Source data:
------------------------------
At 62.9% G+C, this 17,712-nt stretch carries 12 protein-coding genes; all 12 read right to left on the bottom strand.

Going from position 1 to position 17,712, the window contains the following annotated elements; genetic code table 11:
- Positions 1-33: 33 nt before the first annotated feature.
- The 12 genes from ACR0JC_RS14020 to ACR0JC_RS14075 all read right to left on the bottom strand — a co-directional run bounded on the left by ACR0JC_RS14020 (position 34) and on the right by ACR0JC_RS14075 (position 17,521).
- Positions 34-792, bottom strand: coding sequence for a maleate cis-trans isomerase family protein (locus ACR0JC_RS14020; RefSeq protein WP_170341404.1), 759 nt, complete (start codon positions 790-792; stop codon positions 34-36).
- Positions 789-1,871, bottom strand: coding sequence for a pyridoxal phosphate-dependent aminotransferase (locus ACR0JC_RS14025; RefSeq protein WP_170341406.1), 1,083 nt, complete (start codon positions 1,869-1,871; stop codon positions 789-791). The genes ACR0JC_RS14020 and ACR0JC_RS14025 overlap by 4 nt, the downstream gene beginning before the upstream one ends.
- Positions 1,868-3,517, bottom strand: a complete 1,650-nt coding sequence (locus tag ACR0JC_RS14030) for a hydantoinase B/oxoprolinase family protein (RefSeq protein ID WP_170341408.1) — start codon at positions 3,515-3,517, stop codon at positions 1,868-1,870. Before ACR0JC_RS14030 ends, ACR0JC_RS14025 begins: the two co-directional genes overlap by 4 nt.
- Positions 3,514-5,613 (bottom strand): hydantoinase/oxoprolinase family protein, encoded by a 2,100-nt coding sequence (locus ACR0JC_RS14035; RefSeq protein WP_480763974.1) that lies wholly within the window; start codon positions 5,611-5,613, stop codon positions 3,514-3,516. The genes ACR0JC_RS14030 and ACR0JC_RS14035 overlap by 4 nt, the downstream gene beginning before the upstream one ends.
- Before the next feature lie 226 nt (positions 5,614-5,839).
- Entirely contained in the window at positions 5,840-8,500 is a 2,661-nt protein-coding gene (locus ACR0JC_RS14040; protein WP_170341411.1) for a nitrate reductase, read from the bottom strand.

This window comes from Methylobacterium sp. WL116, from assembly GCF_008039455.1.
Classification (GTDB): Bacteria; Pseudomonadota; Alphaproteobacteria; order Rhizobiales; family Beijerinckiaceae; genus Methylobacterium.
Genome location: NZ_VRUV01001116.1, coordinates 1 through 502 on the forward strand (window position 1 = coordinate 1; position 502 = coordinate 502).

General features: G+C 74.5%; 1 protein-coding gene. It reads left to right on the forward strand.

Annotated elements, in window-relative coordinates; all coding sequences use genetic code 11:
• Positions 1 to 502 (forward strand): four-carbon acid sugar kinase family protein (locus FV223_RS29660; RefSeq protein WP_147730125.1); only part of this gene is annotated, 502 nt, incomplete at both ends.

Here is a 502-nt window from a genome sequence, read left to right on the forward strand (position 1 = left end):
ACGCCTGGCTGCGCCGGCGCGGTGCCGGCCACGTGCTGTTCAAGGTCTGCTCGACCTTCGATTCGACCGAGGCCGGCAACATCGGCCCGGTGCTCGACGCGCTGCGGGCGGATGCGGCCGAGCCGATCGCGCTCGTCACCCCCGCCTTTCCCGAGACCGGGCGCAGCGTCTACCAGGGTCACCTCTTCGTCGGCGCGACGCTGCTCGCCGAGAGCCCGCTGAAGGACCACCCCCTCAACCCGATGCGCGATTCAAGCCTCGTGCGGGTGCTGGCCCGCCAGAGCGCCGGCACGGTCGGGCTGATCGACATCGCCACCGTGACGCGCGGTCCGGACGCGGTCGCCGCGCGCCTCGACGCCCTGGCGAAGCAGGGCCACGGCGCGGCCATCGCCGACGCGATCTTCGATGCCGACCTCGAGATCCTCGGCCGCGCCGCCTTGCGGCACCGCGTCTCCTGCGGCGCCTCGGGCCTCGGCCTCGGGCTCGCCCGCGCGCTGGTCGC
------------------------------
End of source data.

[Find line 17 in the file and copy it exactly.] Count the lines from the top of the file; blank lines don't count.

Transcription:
Here is a 502-nt window from a genome sequence, read left to right on the forward strand (position 1 = left end):